Claude Joseph Patrick Nunney VC DCM MM

Private Claude Joseph Patrick VC DCM MM 38th Canadian Infantry Battalion (Wiki Image)

Private Claude Joseph Patrick VC DCM MM
38th Canadian Infantry Battalion
(Wiki Image)

Drocourt-Quéant Line near Vis-en-Artois: Action of 1-2 September 1918
No inscription on marker

For most conspicuous bravery during the operations against the Drocourt-Queant line on Sept. 1st and 2nd, 1918. On Sept. 1st, when his battalion was in the vicinity of Vis-en-Artois, preparatory to the advance, the enemy laid down a heavy barrage and counter-attacked. Pte. Nunney, who was at this time at company headquarters, immediately on his own initiative proceeded through the barrage to the company outpost lines, going from post to post and encouraging the men by his own fearless example. The enemy were repulsed and a critical situation was saved. During the attack on Sept. 2nd, his dash continually placed him in advance of his companions, and his fearless example undoubtedly helped greatly to carry the company forward to its objectives.

Claude Joseph Patrick Nunney is one of two soldiers of the Canadian Expeditionary Force to be awarded the Victoria Cross, the Distinguished Conduct Medal and the Military Medal. Both Nunney and fellow soldier Samuel Lewis Honey VC DCM MM were killed during the Great War. Nunney is buried at Aubigny and Honey at Queant Communal Cemetery – about 37.9 kilometres apart. Nunney died of his wounds received in his 1-2 September VC action on 18 September 1918.

As I continue with the 2022 November Series I realize that many pictures from my 1999 first visit to the Western Front remain unscanned. This first trip was an important return to North West Europe. Having lived in Germany for three years in the 1960s our family made the most of visiting neighbouring nations and though war graves and memorials were not the destination, I became, in 1999, easily re-accustomed to familiar journeying about. In the 1950s my father Ed visited the grave site of friend Trooper Mario Ruaben buried at Groesbeek Canadian War Cemetery, Netherlands. Mario was, like my father, from Lethbridge, Alberta and at the time of Mario’s death 2 April 1945 was serving with the Fort Garry Horse. I have the black and white 1950s photo from that time and must, together with the 1999 pictures, work on making them accessible.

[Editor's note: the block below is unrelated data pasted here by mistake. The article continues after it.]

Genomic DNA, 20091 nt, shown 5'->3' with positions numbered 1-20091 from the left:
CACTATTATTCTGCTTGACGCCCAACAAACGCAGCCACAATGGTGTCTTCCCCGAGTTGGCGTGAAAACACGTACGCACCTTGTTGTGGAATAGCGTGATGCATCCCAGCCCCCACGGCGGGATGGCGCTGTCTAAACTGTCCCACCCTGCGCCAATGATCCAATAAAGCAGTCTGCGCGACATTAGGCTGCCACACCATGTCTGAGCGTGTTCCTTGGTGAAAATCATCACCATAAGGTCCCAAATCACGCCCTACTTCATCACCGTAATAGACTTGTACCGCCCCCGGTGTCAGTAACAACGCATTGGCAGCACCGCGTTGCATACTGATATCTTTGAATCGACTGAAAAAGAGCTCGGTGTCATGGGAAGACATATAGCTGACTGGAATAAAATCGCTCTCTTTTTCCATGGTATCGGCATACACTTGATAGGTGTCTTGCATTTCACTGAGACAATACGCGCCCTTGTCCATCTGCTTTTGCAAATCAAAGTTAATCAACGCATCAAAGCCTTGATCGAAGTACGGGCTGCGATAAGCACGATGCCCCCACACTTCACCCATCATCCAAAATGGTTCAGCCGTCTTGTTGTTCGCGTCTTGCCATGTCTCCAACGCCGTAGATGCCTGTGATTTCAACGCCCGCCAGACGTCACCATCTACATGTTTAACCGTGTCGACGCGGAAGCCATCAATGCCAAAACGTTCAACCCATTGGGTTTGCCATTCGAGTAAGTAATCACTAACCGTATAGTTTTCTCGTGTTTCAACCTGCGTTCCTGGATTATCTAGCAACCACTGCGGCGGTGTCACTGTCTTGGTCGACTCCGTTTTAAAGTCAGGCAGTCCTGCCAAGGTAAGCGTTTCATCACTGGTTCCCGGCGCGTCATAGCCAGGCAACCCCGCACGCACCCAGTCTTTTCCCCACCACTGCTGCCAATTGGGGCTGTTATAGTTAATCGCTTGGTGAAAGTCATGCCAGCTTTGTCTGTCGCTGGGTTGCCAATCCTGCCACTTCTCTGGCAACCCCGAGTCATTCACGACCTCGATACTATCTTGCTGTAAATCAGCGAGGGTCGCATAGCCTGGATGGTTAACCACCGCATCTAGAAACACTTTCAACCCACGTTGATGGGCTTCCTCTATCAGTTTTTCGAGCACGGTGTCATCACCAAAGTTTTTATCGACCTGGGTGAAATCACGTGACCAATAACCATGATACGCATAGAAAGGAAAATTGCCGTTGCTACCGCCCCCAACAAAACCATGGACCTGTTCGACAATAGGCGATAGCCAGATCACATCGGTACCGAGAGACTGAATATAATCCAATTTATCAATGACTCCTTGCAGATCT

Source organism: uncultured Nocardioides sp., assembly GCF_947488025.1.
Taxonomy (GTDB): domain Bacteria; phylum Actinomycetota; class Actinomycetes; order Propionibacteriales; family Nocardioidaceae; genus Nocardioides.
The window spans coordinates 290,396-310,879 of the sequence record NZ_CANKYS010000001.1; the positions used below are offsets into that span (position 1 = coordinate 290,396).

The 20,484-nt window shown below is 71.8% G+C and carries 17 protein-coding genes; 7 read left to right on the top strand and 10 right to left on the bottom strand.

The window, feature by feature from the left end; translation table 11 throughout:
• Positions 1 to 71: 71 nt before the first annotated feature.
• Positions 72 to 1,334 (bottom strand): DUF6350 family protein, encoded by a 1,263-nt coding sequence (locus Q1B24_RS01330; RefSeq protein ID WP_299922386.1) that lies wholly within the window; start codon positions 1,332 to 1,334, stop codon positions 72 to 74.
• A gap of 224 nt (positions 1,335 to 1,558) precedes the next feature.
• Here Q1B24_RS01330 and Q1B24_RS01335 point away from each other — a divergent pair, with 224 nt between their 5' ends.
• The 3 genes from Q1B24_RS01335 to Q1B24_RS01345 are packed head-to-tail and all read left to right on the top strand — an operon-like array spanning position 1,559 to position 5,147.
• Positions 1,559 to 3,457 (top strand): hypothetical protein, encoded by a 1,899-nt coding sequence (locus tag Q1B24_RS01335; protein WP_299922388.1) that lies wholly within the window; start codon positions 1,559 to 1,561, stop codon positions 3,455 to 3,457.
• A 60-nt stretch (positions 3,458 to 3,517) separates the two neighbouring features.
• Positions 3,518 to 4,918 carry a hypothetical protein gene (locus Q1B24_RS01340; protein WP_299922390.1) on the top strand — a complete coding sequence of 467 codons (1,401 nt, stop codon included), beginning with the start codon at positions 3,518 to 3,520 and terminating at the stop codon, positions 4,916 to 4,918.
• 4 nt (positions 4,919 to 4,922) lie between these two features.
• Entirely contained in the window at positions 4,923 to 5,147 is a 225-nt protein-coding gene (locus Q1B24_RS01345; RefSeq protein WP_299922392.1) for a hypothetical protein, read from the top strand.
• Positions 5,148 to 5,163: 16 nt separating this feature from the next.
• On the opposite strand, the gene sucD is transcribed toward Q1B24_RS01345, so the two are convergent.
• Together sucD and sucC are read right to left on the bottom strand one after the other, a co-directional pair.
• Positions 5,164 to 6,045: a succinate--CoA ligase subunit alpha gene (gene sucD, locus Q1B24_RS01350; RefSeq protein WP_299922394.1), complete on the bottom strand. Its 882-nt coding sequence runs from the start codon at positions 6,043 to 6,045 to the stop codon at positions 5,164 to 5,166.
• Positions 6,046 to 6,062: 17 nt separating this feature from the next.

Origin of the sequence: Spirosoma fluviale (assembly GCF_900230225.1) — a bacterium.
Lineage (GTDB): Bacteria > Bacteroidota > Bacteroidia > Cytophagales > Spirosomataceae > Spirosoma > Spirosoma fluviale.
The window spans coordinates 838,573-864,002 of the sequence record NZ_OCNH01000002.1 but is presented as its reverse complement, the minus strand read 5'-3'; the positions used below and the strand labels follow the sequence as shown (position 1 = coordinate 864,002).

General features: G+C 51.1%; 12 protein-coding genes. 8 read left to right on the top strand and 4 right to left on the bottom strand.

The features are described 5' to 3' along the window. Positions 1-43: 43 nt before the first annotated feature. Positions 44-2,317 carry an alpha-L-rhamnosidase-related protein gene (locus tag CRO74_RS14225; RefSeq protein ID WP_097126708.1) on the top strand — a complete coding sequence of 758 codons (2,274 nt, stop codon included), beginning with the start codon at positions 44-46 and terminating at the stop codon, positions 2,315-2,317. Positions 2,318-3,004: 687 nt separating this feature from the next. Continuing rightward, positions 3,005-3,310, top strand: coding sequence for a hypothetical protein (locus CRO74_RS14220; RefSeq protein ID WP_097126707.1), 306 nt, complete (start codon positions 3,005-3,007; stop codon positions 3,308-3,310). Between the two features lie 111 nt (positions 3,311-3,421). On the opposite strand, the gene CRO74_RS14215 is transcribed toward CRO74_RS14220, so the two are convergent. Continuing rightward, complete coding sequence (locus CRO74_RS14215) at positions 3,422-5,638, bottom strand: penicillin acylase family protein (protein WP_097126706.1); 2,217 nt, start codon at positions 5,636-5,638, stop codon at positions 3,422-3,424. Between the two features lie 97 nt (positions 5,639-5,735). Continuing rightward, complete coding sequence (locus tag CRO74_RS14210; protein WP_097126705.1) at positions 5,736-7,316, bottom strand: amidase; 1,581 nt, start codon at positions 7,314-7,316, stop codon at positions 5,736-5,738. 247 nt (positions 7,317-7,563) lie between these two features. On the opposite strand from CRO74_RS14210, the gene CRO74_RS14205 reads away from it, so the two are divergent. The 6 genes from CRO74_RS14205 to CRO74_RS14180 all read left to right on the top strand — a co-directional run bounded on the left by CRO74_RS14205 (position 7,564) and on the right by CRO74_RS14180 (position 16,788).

In 1999 the only real plan that Mike, Chris and I had for the Western Front was visiting the Vimy Memorial and staying in Arras “Mange baguette. Fromage, jambon. Cafe avec lait”. Poor French I know but we were well fed and pleased knowing we could manage these few days. On the day of our visit, the memorial at Vimy was covered in mist with low cloud above…It was here I found my great grandfather’s name and penned a few words that I oft’ repeat to self to this day…How many eyes have seen these names…and whispered voices read them softly? A first for me – place – experience – images -words…here at this expression in stone.